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Escape velocity and leaving earth

  1. Dec 20, 2012 #1
    Need some help with solving bet
    Do spacecraft (so we're talking about powered object) have to reach escape velocity in any point of travel to leave earth and if so, can you prove it by any scientific definition ?
     
  2. jcsd
  3. Dec 20, 2012 #2

    mfb

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    No. They could slowly increase their altitude and burn fuel forever - quite inefficient, but it would be possible.
     
  4. Dec 20, 2012 #3
    so yes or no ? We're talking about strictly theoretical situation and laws of physics
     
  5. Dec 20, 2012 #4

    mfb

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    => No, they do not have to reach escape velocity anywhere.
     
  6. Dec 20, 2012 #5
    To 'escape' from the Earth requires a certain amount of ENERGY (about 63MJ per kg)
    If this is supplied as KE then the velocity is about 11km/s. This is what is known as escape velocity.
    If you wanted to climb up a ladder then 63MJ still need to be supplied but you can take your time.
     
  7. Dec 20, 2012 #6

    Janus

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    But to be fair, escape velocity decreases with altitude. So if you leave Earth at just 1 km/sec, when you get to about twice as far away as the Moon, the escape velocity from there will have dropped to 1 km/sec.
     
  8. Dec 20, 2012 #7
    To be totally fair
    The original question related to escape velocity from the Earth.
    It is a mistake to see this as a discussion about VELOCITY.
    To escape from the Earth requires ENERGY. If all of this energy (63MJ/kg) is supplied in one go then the velocity required is 11km/sec.
    If, lets say 3MJ can be supplied by climbing to the top of a ladder, then 60Mj need to be provided as KE ie a velocity of 10.9km/sec
     
    Last edited: Dec 20, 2012
  9. Dec 20, 2012 #8

    rcgldr

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    So when you state "leave earth", you mean to "leave earth" so that the object never returns or end up orbiting the earth? (Otherwise, you can just jump up and you've left the earth for a brief moment). Also I assume you're ignoring the effect of other objects in space such as orbiting or landing on the moon as method to "leave earth".

    Assuming a finite exhaust velocity and a finite ratio of (mass of fuel) / (mass of spacecraft), eventually you'll run out of fuel (update based on mfb's next post - unless you can use increasingly less fuel so that total fuel usage approaches some finite amount as time approaches infinity). At this point the rocket will need to have achieved the escape velocity required for that distance from the earth, but at very large distances, the escape velocity will be very small.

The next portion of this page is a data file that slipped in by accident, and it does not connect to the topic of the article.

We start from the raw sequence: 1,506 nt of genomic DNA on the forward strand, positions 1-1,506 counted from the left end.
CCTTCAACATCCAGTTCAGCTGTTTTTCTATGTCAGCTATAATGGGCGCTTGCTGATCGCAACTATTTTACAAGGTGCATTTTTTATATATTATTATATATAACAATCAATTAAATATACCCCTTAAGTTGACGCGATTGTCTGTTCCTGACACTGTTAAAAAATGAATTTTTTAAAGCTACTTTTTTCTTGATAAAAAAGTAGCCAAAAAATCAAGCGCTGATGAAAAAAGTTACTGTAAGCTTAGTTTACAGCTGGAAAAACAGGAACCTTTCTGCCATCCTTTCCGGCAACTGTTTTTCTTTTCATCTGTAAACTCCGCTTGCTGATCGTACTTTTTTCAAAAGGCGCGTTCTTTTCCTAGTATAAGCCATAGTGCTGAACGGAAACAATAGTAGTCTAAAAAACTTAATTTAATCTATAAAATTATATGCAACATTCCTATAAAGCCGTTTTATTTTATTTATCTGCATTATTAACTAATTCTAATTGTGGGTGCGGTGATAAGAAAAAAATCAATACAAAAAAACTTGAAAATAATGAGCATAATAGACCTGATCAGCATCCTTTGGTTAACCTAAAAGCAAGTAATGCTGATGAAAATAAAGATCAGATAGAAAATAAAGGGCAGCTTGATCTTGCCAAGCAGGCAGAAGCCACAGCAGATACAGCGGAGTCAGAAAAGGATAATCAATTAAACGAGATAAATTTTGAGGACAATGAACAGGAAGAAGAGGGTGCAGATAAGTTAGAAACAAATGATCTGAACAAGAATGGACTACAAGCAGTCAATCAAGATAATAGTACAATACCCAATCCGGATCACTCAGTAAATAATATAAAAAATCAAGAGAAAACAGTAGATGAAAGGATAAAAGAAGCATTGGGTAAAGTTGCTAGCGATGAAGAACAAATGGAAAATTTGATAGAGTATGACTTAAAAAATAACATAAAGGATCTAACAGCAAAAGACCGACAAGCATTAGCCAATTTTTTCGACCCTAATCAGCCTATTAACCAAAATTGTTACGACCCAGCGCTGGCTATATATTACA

Energy wise, this is very inefficient. It's better to focus on increasing velocity by methods that don't directly oppose gravity (although the increase in velocity will result in a curved path that moves away from the earth).
     
    Last edited: Dec 20, 2012
  10. Dec 20, 2012 #9

    mfb

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    If you can control your thrust with arbitrary precision, a finite amount of fuel is sufficient. Get a bit below escape velocity, cruise for a long time (increasing your distance) to a point where the escape velocity is 1/4 of the previous value, repeat (using 1/4, 1/16, 1/64, ... of the fuel burnt in the first step, with a finite sum).

    The most efficient way is to reach escape velocity as quickly as you can, I agree.
     
  11. Dec 20, 2012 #10

    rcgldr

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    I didn't consider this possibility since I didn't do the math to see if a finite amount of fuel could keep a rocket below escape velocity but away from the earth for an infinite time. I'm not sure if a radial path (straight out) versus a curved path makes a difference. The math for this may be what the OP is asking for.
     
  12. Dec 21, 2012 #11

    jbriggs444

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    For a pure rocket, the optimal path is one with an impulsive acceleration at launch in the direction of the object's pre-existing motion due to the rotation of the earth. That's where a given delta-V will buy the most kinetic energy. The resulting path will curve under the influence of gravity.

    Of course, this ignores the problem of air resistance (which motivates a slower and more vertical launch), the practical limitations on how fast you can burn fuel (the faster you burn it, the bigger your engines and your engines are not payload) and the possibility of a gravitational slingshot.

    If you are operating under the constraint that you are not allowed to actually reach escape velocity then an infinitesimal nudge to this thrust profile with a massive impulse at the start and a decreasing trickle of thrust later on will work. Clearly, for every such thrust profile there is another one that is just a bit better because it decreases that trickle just a tad more.

    It follows that there no _optimal_ trajectory that stays below escape velocity.
     
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